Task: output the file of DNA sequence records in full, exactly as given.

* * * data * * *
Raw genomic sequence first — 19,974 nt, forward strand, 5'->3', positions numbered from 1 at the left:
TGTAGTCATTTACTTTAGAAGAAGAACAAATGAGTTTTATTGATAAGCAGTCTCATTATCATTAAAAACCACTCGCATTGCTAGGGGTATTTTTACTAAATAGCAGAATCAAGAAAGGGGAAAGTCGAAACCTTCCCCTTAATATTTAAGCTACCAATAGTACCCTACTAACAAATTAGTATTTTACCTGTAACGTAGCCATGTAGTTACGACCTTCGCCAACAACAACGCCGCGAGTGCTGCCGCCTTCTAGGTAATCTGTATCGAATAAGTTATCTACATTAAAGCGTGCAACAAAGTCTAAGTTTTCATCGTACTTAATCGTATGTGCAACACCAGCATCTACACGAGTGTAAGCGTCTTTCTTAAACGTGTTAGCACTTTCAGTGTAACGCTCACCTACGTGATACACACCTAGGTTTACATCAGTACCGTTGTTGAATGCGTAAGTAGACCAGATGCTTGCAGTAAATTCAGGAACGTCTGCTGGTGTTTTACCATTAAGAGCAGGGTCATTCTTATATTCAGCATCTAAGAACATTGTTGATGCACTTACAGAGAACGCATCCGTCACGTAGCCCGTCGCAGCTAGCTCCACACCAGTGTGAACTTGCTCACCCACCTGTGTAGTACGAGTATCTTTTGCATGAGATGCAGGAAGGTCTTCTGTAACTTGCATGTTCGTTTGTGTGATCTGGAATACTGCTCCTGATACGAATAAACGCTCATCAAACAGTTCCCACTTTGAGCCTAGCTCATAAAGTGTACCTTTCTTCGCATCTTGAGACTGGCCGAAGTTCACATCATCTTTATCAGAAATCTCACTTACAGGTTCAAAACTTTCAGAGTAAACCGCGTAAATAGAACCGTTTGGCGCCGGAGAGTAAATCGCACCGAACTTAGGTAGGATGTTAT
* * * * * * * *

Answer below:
Raw genomic sequence first — 19,974 nt, forward strand, 5'->3', positions numbered from 1 at the left:
TGTAGTCATTTACTTTAGAAGAAGAACAAATGAGTTTTATTGATAAGCAGTCTCATTATCATTAAAAACCACTCGCATTGCTAGGGGTATTTTTACTAAATAGCAGAATCAAGAAAGGGGAAAGTCGAAACCTTCCCCTTAATATTTAAGCTACCAATAGTACCCTACTAACAAATTAGTATTTTACCTGTAACGTAGCCATGTAGTTACGACCTTCGCCAACAACAACGCCGCGAGTGCTGCCGCCTTCTAGGTAATCTGTATCGAATAAGTTATCTACATTAAAGCGTGCAACAAAGTCTAAGTTTTCATCGTACTTAATCGTATGTGCAACACCAGCATCTACACGAGTGTAAGCGTCTTTCTTAAACGTGTTAGCACTTTCAGTGTAACGCTCACCTACGTGATACACACCTAGGTTTACATCAGTACCGTTGTTGAATGCGTAAGTAGACCAGATGCTTGCAGTAAATTCAGGAACGTCTGCTGGTGTTTTACCATTAAGAGCAGGGTCATTCTTATATTCAGCATCTAAGAACATTGTTGATGCACTTACAGAGAACGCATCCGTCACGTAGCCCGTCGCAGCTAGCTCCACACCAGTGTGAACTTGCTCACCCACCTGTGTAGTACGAGTATCTTTTGCATGAGATGCAGGAAGGTCTTCTGTAACTTGCATGTTCGTTTGTGTGATCTGGAATACTGCTCCTGATACGAATAAACGCTCATCAAACAGTTCCCACTTTGAGCCTAGCTCATAAAGTGTACCTTTCTTCGCATCTTGAGACTGGCCGAAGTTCACATCATCTTTATCAGAAATCTCACTTACAGGTTCAAAACTTTCAGAGTAAACCGCGTAAATAGAACCGTTTGGCGCCGGAGAGTAAATCGCACCGAACTTAGGTAGGATGTTAT